The larger and more important shift we focused on in our earlier piece—where books are sold—was even larger by year-end, with Nielsen’s “retail and club” outlets growing unit sales by 5.4 percent, as the smaller “mass merchandisers and other” segment declined by 8.8 percent.
But this is most interesting of all:
Misguided popular accounts of nuanced data continue unabated. In the latest, the Observer tried to argue that some of the ridiculous stories magnifying print’s modest gains overlook “the fact that publishers jacked up the prices of ebooks just as the trend began.” Except that, as we’ve established, the “trend” began at least one year prior. Plus the biggest trade publisher did not return to agency until September, after the “trend” was reinforced. They try to build a circumstantial case that fiction readers switched from ebooks to print books because of price, blissfully ignorant of the evidence that adult nonfiction trade paperbacks accounted for the year’s major gains.
Sorry, are those your crayons or mine?
This story was written as the walkup to the #FutureChat of 8th January 2016. Join us every Friday live on Twitter at:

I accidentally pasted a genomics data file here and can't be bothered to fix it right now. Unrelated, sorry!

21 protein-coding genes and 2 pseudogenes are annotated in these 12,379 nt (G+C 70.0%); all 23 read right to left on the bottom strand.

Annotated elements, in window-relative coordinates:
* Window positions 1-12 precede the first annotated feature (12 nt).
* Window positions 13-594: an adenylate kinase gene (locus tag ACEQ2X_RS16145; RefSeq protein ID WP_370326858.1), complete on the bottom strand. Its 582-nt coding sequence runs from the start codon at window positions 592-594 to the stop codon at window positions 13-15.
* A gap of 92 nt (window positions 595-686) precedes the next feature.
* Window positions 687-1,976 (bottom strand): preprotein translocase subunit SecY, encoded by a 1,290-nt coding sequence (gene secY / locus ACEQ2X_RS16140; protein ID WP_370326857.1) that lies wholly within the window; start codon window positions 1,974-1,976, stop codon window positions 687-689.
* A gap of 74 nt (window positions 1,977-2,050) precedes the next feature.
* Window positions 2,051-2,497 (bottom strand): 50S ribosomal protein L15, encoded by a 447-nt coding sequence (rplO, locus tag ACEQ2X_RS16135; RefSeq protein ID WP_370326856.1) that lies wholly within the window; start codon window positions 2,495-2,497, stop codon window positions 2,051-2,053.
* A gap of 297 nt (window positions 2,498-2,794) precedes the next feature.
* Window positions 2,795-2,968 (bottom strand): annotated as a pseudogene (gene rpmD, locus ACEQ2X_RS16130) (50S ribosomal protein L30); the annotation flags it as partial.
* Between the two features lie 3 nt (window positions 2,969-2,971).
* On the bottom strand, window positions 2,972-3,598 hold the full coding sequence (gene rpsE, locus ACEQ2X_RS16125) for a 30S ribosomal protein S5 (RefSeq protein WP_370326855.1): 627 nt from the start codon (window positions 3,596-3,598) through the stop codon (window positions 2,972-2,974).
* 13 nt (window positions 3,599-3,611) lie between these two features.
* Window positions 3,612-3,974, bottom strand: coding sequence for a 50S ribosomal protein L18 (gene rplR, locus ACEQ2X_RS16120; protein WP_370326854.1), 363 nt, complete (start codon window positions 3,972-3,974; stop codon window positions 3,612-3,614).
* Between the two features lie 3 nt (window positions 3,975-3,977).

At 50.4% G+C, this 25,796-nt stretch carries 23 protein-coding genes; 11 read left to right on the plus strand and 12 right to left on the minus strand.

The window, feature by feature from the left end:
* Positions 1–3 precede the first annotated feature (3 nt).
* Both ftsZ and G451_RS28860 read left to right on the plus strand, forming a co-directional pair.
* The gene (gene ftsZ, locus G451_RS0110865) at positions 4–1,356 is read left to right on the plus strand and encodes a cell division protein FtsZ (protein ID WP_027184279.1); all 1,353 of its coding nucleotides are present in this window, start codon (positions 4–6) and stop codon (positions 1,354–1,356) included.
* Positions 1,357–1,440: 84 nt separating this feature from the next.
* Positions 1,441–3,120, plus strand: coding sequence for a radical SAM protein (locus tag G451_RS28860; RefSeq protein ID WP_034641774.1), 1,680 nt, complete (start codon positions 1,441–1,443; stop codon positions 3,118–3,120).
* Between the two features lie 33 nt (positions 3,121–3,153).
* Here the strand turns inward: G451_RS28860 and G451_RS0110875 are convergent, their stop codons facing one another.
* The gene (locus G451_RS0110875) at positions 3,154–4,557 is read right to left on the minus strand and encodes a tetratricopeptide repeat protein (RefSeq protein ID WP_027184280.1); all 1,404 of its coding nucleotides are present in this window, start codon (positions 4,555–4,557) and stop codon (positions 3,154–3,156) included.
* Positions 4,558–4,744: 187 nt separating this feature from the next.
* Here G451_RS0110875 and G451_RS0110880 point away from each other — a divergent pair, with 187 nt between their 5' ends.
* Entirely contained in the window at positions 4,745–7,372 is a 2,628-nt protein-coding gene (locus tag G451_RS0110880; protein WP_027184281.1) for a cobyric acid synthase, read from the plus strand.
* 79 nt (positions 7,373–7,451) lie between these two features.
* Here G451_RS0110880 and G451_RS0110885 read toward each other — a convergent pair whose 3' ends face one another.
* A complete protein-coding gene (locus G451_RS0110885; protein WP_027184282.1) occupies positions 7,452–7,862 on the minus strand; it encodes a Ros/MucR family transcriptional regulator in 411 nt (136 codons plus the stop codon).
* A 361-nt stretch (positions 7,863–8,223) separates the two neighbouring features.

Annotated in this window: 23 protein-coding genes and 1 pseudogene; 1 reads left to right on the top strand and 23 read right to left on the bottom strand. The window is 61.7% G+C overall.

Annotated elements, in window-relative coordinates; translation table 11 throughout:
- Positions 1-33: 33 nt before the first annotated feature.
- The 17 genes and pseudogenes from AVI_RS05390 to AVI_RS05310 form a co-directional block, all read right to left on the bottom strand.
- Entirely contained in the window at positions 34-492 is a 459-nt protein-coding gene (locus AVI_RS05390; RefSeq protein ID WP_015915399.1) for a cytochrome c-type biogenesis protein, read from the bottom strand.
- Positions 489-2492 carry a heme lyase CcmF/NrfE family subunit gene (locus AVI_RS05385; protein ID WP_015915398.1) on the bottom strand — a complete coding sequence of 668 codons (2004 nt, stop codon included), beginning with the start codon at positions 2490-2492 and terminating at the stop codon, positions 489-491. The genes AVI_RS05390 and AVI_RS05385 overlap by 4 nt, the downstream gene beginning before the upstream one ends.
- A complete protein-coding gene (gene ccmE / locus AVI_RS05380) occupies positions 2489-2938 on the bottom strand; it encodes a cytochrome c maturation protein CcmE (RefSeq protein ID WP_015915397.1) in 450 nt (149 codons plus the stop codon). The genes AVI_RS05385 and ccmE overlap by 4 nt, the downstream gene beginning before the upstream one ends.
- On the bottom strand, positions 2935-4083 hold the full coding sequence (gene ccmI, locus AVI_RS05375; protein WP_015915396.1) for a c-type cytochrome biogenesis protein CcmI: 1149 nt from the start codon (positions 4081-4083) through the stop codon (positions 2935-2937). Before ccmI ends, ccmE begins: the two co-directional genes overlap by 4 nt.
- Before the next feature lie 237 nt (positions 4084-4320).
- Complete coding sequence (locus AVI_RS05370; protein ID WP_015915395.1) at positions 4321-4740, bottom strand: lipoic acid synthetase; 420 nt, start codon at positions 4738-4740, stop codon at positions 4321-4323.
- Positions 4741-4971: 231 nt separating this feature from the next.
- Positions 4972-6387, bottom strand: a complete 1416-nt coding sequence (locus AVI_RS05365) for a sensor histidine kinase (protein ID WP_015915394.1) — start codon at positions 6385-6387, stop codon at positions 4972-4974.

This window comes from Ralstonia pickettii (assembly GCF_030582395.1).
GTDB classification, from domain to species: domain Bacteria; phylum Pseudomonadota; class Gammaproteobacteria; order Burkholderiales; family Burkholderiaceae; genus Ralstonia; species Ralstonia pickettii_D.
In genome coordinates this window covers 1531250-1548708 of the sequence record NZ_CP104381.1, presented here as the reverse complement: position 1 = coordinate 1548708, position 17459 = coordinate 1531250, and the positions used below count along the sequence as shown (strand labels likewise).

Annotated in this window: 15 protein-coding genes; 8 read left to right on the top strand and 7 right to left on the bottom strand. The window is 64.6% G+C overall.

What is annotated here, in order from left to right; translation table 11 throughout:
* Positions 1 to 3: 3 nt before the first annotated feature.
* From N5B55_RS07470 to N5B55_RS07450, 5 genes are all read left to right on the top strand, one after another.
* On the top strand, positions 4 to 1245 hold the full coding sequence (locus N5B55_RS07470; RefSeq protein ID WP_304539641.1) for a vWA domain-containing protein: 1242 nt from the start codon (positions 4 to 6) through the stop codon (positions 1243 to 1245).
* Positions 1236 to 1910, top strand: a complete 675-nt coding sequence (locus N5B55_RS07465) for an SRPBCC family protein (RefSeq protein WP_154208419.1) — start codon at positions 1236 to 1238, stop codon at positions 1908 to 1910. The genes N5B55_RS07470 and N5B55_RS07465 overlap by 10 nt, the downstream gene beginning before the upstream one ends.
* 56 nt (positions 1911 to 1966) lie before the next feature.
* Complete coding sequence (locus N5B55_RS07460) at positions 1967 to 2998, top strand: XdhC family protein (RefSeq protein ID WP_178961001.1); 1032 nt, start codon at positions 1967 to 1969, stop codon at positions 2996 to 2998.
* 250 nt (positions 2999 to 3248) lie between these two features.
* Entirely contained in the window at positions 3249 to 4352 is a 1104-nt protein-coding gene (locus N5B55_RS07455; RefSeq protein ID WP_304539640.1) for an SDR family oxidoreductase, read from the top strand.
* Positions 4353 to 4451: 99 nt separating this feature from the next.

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You first. No, please. I insist.
Needless to say, the trend to men’s suits loosening up “but still retaining a trim fit” is what we’re all focused on. To me, this sounds more like weight loss than fashion design, but what do I know? “Suits will embrace more colour, but retain a conservative style,” writes Dennis Green at Business Insider. And thank God we got that sorted.
I predict that we’ll see such brilliant creative range in the industry’s output this year that never again will we say publishers copy each other’s successes. And did you see my colleague Charlotte Eyre’s report that Faber will publish illustrator Richard Smythe and author Katie Blackburn’s Dozy Bear and the Secret Sleep? I’m yawning like a rabbit.
But once we get past those top-level concerns, we find that publishing already has handed us some surprises, of course. We learn from my colleague Lisa Campbell that Pottermore was a bit Potterless than we might have assumed. It took a hit “in the year ending in March 2015” when “sales dropped by £24.8m – or 352% – to £7m (from £31.8m a year earlier), while profit at Pottermore also decreased significantly, from £14.9m in 2014 to a loss of £6m in 2015. Staff count at the company also fell, from 40 to 30 in the period to March 2015, according to the accounts” filed with the Companies House, that bunch of Snitches. I mean come on, our Harry?
There’s more: Read on
By Porter Anderson Follow @Porter_Anderson
The Bookseller: #FutureChat today: Make a wish
Read the full post at: TheBookseller.com/FutureBook